Scholarship of Engagement for Politics

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Experience in the Wider Society

Research into case studies and examples of how placements are used - in a wider society, in schools, manual trades, and to provide work experience.

Young People's Volunteering and Skills Development
Department for Education and Skills (DfES) study. Young people 11-25, experience and results of volunteering. Findings focus on 'personal development', though some mention of relevance to wider learning. Identifies lack of provision for contextualising and reflection on experience within wider learning.
The National Youth Agency. 2007.

Citizenship Education Longitudinal Study - Second Literature Review
Department for Education and Skills (DfES) study. Examining the relationship between citizenship education and wider political participation. The results show a clear correlation between citizenship education and engagement.
P. Whiteley 2005.

Active Citizens in School: Evolution of the DfES Pilot Programme
Department for Education and Skills (DfES) report on pilot volunteering programme for 11-15 yr olds. Again effect mostly on personal development, but some wider 'community benefits'.
A. Ellis 2005.

Graduates Work - Organisational Change and Students' attributes
Attitude survey of Graduates and Employers. Some talk of lack of relevance of degree to later employment, and lack of preparedness of Graduates to world of work. "Placements are seen by employers and graduate employees as the single most significant missing element of the majority of degree programmes", Direct relevance of work-placements to academic studies claimed.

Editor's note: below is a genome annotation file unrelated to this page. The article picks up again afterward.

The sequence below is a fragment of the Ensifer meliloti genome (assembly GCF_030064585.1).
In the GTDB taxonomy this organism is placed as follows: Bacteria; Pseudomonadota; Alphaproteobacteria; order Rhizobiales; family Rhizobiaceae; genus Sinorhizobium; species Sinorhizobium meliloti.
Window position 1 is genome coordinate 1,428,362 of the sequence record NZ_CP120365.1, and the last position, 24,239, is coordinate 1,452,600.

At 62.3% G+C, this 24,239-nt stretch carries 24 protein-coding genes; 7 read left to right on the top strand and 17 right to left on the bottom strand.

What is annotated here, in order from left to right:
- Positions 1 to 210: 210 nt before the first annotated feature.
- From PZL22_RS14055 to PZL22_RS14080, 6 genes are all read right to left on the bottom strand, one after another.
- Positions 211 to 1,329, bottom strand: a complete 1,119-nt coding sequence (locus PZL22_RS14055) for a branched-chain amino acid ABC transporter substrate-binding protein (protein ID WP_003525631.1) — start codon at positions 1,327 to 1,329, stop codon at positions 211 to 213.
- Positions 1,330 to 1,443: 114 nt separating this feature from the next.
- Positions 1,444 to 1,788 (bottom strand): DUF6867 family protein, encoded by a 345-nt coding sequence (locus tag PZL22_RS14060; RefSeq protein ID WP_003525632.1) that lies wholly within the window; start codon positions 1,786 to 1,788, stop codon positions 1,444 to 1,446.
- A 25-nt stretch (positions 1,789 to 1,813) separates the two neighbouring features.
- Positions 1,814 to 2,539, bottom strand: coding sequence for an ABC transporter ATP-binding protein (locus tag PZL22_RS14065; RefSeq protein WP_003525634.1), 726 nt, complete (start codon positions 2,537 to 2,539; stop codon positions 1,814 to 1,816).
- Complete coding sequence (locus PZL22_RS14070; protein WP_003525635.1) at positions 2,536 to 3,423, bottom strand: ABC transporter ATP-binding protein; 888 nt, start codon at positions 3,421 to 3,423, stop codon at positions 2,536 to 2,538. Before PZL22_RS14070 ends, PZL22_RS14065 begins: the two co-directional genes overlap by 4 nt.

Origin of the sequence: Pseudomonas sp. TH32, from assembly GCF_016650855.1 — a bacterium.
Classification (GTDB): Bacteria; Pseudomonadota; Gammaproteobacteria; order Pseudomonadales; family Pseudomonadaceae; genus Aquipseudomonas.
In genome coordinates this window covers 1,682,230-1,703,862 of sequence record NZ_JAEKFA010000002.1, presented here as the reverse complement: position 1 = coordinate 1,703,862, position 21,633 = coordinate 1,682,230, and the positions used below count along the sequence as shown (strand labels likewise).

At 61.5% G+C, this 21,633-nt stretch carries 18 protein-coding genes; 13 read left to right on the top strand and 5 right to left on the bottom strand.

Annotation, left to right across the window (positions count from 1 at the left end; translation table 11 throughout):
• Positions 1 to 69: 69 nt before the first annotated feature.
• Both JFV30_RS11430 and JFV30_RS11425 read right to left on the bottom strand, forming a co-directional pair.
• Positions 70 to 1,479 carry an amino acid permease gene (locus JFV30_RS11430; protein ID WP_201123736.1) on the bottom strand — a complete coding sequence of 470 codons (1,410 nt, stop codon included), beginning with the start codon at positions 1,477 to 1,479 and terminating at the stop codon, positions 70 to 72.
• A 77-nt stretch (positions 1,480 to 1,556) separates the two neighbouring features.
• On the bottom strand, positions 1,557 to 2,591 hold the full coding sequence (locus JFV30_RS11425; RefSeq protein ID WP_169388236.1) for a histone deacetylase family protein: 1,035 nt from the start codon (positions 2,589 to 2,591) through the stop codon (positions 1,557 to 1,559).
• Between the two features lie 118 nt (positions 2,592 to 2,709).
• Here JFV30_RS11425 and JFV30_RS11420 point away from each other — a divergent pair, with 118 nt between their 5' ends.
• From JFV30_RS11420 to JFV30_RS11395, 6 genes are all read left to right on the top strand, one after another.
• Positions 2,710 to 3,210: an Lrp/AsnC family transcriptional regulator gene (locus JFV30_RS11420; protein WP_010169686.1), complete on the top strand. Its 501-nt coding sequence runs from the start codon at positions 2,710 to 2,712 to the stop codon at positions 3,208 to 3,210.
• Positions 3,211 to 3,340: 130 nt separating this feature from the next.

Harvey, L., Moon, S. and Geall, V. 1997.

Evaluation of New Approaches to Work-Related Learning at Key Stage Four
Department for Education and Skills (DfES) - large scale evaluation of Work Related Learning projects in Schools. Academic benefit shown in some projects, more prevalent were effects on 'life direction' factors, such as 'positive' paths post-16, likelihood of leaving school with qualifications & knowledge of post-16 options.
Watson, A., Stuart, N. and Ferguson, J. 2002.
For a summary:

How much does Higher Education enhance the Employability of Graduates?
Covers five subject areas: Biological Sciences, Business Studies, Computing, Design and History, this example is the closest in nature to the social sciences. Interviews with Academics, employed graduates and their immediate line managers, and statistical analysis of the answers. Concerns about employability were ranked lowest in History, and subject knowledge was judged the least relevant to future employment. Again a positive correlation was found between a sandwich year and the likelihood of future employment, this time specifically in 'graduate-level' positions. There was no correlation with success later on in employment, judged by salary or position. Students who had taken some kind of work experience as part of their course were more prevalent in the sample of employed graduates, though this was in part ascribed to the subjects focussed upon. The sample of employed graduates was skewed by towards those who were still with their initial employer at the time of the sample (1-3 years later). Other types of work experience were as prevalent as in the body of students as a whole. In all subject areas (except Design), only about a quarter of graduate's managers judged them to have 'all or most' of the required skills for the job, though many of the 'lacking skills' were judged to be job specific rather than transferable. In general, no correlation was found between skills development measures at university and career success 1-3 years after graduation, an exception being the amount of time graduates said was devoted to group/team projects, key skills courses and oral presentations.
Mason, G., Williams, G., Cranmer, S. and Guile, D. 2003.